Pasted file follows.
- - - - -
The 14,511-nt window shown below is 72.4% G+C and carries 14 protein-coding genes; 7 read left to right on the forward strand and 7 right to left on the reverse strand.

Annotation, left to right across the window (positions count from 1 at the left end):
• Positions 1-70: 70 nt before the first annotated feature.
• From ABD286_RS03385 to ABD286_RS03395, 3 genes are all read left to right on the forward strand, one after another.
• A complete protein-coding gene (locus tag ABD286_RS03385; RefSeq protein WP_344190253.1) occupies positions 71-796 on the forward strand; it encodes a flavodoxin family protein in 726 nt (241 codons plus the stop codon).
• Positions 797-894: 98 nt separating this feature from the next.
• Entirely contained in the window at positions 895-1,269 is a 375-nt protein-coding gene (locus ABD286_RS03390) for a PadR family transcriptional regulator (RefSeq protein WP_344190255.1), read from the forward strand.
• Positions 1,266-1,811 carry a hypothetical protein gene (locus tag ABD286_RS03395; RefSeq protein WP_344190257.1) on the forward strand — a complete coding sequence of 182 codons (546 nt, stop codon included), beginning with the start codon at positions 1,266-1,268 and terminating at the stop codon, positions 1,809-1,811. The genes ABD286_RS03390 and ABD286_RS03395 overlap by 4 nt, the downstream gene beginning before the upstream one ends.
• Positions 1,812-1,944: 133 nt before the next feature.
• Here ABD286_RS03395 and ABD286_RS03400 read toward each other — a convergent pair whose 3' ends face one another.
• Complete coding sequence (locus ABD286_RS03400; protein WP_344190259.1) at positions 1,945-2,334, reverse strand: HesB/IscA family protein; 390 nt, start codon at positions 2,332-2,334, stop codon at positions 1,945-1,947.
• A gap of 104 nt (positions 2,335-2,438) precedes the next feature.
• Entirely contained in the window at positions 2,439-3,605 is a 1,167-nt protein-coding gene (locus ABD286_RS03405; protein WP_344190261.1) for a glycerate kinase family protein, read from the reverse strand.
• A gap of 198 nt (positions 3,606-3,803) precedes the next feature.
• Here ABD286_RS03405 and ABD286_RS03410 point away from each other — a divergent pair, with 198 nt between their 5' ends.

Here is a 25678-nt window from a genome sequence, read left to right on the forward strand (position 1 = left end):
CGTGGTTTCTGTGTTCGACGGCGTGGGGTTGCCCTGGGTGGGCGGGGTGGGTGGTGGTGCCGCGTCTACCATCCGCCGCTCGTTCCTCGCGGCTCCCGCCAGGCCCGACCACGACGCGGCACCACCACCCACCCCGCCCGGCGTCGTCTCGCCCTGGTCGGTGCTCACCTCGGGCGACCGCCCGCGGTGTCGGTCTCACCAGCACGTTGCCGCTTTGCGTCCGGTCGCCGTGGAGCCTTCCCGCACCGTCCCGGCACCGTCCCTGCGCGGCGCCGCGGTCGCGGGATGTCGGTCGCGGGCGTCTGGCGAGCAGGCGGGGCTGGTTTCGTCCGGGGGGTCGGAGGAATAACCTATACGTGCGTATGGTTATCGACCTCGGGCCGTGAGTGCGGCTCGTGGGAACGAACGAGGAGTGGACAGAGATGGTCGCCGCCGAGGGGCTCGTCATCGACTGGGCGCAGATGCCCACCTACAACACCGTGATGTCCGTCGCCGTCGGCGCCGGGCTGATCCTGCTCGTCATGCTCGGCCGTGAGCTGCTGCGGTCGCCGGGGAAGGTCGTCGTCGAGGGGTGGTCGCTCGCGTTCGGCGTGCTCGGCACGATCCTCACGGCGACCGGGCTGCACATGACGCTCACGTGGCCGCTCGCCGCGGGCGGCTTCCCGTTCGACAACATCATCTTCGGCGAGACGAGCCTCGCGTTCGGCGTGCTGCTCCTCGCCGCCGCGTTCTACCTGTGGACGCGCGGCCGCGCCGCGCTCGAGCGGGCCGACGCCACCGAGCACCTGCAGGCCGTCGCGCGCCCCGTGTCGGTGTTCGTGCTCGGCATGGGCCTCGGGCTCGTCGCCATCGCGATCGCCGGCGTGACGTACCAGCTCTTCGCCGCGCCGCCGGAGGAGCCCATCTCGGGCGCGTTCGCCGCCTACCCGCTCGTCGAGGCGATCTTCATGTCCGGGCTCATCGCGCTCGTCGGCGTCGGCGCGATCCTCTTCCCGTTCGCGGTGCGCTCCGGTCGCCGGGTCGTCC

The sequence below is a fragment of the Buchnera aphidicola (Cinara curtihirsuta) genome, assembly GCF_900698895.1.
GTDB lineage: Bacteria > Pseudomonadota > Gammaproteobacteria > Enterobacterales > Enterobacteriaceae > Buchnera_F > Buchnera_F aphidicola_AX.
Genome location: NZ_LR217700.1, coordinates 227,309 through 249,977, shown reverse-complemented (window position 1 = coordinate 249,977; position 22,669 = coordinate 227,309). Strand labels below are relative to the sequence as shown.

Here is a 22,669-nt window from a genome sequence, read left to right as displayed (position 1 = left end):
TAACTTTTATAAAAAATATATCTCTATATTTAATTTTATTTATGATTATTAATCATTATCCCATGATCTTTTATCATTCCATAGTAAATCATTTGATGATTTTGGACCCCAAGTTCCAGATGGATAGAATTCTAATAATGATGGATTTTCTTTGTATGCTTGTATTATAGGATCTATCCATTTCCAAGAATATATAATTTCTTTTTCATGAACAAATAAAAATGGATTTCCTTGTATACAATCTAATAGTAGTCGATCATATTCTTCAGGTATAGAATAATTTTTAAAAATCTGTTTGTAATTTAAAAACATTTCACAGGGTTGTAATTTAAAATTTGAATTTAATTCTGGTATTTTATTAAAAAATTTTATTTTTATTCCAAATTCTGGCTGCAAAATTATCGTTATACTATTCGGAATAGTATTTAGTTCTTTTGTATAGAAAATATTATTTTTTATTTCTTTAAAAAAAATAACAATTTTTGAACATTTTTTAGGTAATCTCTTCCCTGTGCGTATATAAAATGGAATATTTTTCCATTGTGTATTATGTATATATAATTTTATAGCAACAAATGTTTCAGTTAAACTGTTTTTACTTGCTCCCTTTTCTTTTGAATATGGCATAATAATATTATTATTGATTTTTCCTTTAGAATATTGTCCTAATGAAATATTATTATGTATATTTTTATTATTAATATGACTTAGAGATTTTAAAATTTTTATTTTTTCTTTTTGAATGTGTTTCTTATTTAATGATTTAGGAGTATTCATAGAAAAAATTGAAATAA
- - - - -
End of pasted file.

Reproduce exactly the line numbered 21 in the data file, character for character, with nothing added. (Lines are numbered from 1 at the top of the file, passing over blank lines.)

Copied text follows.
Here is a 22,669-nt window from a genome sequence, read left to right as displayed (position 1 = left end):